This conclusion becomes apparent when you consider WWDC21’s iPadOS 15 announcements. Beyond finally making iPad multitasking coherent and adding a snazzy new feature to take notes whatever app you’re in, the standout iPad addition was Universal Control. You sit your iPad next to a Mac, move the Mac cursor across to the iPad’s display (no set-up required), and can then control the iPad with your Mac’s keyboard, even dragging back documents and other content. This action, notably, cannot be started on an iPad, which makes the iPad sound like an accessory.
It isn’t. In fact, the iPad reigns supreme in the right hands, particularly in its Pro incarnation. If you’re a digital artist, you’ll love drawing with Apple Pencil. If you’re a photo, music or video editor, you’ll be frustrated by the screen’s confines, but appreciate the means to escape from a desk and work wherever you please, on powerful hardware, directly interacting with your creations. If you’re someone who likes focus (a major Apple theme of late), the two-up app limitation – and just one in full-screen most of the time – moves you far away from the relative chaos and distraction found on a desktop PC or Mac.
The iPad, then, has (currently) settled as a superb primary option in specific contexts, and as a capable, powerful ancillary machine within a multi-device set-up. It might look like a laptop when magnetically connected to a Magic Keyboard (the new white version looks sharp, despite remaining wallet-thumpingly expensive and getting grubby mighty quick). Some aspects of iPadOS might even make the iPad Pro work more like a laptop – and macOS and iPadOS first-party app design is increasingly unified. But the iPad Pro isn’t a laptop – and it doesn’t want to be.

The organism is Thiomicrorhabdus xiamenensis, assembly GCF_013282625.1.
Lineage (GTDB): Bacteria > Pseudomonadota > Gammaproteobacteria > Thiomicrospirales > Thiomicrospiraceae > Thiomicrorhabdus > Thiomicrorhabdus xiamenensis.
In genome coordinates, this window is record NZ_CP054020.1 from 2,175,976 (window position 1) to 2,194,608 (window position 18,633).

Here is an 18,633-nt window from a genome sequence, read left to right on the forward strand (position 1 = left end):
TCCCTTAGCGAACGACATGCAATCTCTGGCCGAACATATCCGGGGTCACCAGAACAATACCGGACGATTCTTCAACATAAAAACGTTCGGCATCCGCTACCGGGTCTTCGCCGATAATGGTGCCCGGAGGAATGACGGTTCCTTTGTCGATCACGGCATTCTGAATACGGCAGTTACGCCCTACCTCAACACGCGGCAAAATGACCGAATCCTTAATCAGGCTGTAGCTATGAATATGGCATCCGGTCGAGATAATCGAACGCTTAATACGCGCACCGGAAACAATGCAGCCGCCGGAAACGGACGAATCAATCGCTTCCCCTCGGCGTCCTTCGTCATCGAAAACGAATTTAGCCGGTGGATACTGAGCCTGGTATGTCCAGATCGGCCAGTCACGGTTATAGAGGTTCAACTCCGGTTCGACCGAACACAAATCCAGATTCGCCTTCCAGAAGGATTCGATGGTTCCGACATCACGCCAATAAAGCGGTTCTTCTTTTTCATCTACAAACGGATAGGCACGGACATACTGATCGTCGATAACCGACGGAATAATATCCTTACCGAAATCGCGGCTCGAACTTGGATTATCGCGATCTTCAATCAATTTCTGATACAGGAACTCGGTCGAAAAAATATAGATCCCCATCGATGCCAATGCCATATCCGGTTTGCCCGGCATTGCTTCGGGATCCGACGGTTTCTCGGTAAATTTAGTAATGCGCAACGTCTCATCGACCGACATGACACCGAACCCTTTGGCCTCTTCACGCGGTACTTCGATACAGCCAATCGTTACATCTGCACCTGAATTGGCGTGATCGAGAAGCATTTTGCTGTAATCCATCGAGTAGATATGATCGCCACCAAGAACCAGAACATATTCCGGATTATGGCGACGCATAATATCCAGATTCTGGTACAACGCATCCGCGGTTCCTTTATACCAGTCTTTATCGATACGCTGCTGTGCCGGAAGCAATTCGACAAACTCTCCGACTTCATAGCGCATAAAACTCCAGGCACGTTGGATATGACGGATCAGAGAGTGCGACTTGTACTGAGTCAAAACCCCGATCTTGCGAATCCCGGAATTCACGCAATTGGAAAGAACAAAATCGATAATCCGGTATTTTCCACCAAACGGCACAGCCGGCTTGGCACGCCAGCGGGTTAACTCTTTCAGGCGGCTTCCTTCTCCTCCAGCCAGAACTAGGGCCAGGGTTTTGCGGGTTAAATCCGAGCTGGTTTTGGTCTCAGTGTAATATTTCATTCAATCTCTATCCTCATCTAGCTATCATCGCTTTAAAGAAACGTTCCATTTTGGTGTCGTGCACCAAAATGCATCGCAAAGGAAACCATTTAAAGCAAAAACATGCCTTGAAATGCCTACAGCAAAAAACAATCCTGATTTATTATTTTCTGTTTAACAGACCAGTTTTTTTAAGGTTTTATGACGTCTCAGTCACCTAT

Apple / WIREDWhat Apple’s ultimately doing is seeding elements of familiarity and trying to finesse the transition between its platforms, with all your hardware and software working together. You might take that as an admission that Apple wants to eventually merge the two or replace MacBooks with iPads. That’s missing the point. Apple is trying to make moving between Mac and iPad as smooth as possible. The iPad Pro exemplifies a strategy of using the right device in specific contexts, all within part of a greater ecosystem.
It’s commendable but frustrating, and a strategy no-one has yet fully cracked, but Apple’s discipline brings it close. It’s also a strategy you might disagree with, yet it’s clear and clever, if expensive for the user. However, it’s an approach that invites criticism. It eradicates the notion of modular computing – the one Apple device that can ‘be’ anything.